I have no idea if all of this is entirely too sentimental. But sometimes you have to not care about that kind of thing. Sometimes you just have to blossom when someone waters you, and declare to all of the world that you are beautiful. Sometimes you have to tell the woman who raised you that she’s amazing, that she taught you about beauty and love and art. And about how, sometimes, there aren’t any weeds. There’s only Queen Anne’s Lace.

Where Chipmunk Song Is Beautiful

Rainier'14

Right now there are tears covering my face. The reasons are almost as beautiful as they are dumb and embarrassing. I wept because of beauty and sadness and the wonder that is in the world. And I wept because I am very silly. And because of Alvin and the Chipmunks.

The day started off rough. I couldn’t wake up. I cut myself in a dream and it hurt dramatically for a dream. I woke up nursing the finger, wondering how it could have hurt so much when it didn’t really happen. Then I hit the snooze for an hour and a half.

When I finally got up my back hurt fiercely. The upper back, right between the shoulder blades. I took some pain killer and sat down to write, but nothing calmed down.

For the last few days I’ve been in an okay place mentally, but unstable. Liable to get angry or sad with only a tiny stimulus. Worse than that, I’ve had no motivation at all. I’ve wanted motivation, but my ability to give a fuck about anything is completely off. Nothing seems to matter.

I started to write this morning and it just wasn’t happening. I tried a writing prompt. It told me to act like a two year old. So I wrote for ten minutes as an unnecessarily articulate two year old with an evil older sister named Anna who stole her bunny and a nice even older sister named Girl. I don’t think she was actually named Girl. I think I was going for something nuanced there, but I didn’t write long enough to find out what it was.

I gave up on the prompt and went back to my writing journal to wax about how uninspiring I found that prompt. I clicked over to my countdown timer. It moved very, very slowly. It does that when I’m in these moods. Like it knows.

I came up with a plan to get some work done today, even despite my mood. And I kept writing even though I was in a lot of pain and every keystroke bored and annoyed me. I didn’t care about anything and it annoyed me that I didn’t care and I didn’t care that I was annoyed and that, too, was pretty annoying.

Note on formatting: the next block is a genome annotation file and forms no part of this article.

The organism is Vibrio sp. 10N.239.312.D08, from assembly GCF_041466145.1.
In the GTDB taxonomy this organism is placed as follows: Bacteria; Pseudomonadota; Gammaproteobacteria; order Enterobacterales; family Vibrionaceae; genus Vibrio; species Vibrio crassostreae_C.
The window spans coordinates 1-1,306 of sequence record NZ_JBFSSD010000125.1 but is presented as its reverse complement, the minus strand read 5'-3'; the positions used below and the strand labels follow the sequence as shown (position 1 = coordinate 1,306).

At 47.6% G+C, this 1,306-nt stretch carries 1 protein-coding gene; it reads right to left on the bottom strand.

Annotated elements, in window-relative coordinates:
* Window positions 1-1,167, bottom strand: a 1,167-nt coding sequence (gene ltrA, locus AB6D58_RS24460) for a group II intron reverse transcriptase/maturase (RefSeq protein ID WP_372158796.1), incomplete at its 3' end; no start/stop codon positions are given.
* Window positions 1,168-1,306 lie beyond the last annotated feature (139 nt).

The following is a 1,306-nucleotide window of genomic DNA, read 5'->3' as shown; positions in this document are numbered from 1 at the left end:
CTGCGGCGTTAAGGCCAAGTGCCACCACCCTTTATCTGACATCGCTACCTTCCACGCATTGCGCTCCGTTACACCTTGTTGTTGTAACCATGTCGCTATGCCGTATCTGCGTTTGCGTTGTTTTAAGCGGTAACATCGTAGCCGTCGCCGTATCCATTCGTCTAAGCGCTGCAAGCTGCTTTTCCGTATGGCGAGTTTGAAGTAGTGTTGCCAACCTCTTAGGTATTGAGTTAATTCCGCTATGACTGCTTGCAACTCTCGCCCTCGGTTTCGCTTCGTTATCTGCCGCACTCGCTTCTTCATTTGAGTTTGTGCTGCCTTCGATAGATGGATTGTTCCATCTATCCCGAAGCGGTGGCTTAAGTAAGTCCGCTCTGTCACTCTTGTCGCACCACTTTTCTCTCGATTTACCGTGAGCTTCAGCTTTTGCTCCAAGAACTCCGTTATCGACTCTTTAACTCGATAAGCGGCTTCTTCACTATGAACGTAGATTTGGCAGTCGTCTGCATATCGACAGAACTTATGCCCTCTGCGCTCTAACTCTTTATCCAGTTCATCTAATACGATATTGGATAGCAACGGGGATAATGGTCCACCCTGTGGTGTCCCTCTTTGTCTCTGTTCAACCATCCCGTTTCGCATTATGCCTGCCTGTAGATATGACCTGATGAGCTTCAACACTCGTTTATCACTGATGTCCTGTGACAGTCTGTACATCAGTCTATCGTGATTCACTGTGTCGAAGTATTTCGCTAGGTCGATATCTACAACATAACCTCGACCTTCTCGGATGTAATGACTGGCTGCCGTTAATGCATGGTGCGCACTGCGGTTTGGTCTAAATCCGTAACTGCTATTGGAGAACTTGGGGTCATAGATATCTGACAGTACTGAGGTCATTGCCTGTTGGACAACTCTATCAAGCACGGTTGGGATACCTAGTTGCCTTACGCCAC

Then it happened.

I had put on a children’s music station to get inspiration for the prompt. It mostly played Phineas and Ferb music, and it wasn’t helping. Then came that voice. That beautiful, silly, ridiculous voice.

It was Alvin. It was Alvin of Chimpmunk fame. I recognized the song but I could place it. But it tugged at me. Right from the first few bars of that squeaky voice it moved something in my chest. It made me Feel Things.

It was a cover of Daniel Powter’s Bad Day. By the time Alvin stopped singing the song was so intense I had to keep it going. I went to Youtube and loaded the original video for the song. A video I had never seen before.

It’s about two people in a city who are having bad days while everyone around them goes about not caring. They are sad and lonely and disconnected. Throughout the video, they come together, through tiny moments and coincidences. It ends with them standing in the rain, huddled under an umbrella.

Now I’m covered in tears.

I’m sensitive, right now. In this place where nothing matters. Because when nothing matters I no defenses. I get angry when something goes slightly wrong. I become deeply sad when I hear about the tiniest suffering.

And beauty annihilates me.

If I see Mount Rainier on a clear day through by car window while I am in this place, sometimes I have to pull over because the feeling in my chest overwhelms me. In this place, every silly love song with a hint of power fills me with life and longing. I become a teenage girl who bawls at romantic comedies because they prove true love can exist in the world. I might go to pieces if exposed to too many Hallmark cards. I don’t know. I’ve never tried it, and I never will, because eventually the state will end and I’d have to live with that.

This is a place with no ironic distance. Where poetry has the power to reshape reality and bring me to my knees. Where clichés like “bring me to my knees” have all of the strength they had when they weren’t clichés. When they were just beautiful.

Some people live here. People like me make fun of them for being simple, or pretentious, depending on the flavor. But this is a beautiful place. Beautiful and painful and inspiring and terrible. I can’t exist here for long. The air is nectar and I nearly drown with every sublime lungful of breath. This is where Artists come from, and the intensity of every raindrop is why they cut off their ears. How could they do otherwise, when the world is like this?

I can’t stay here for long. The more beautiful it becomes the more difficult it is. I have to leave. I always have to leave.

But hopefully, I can always bring something back.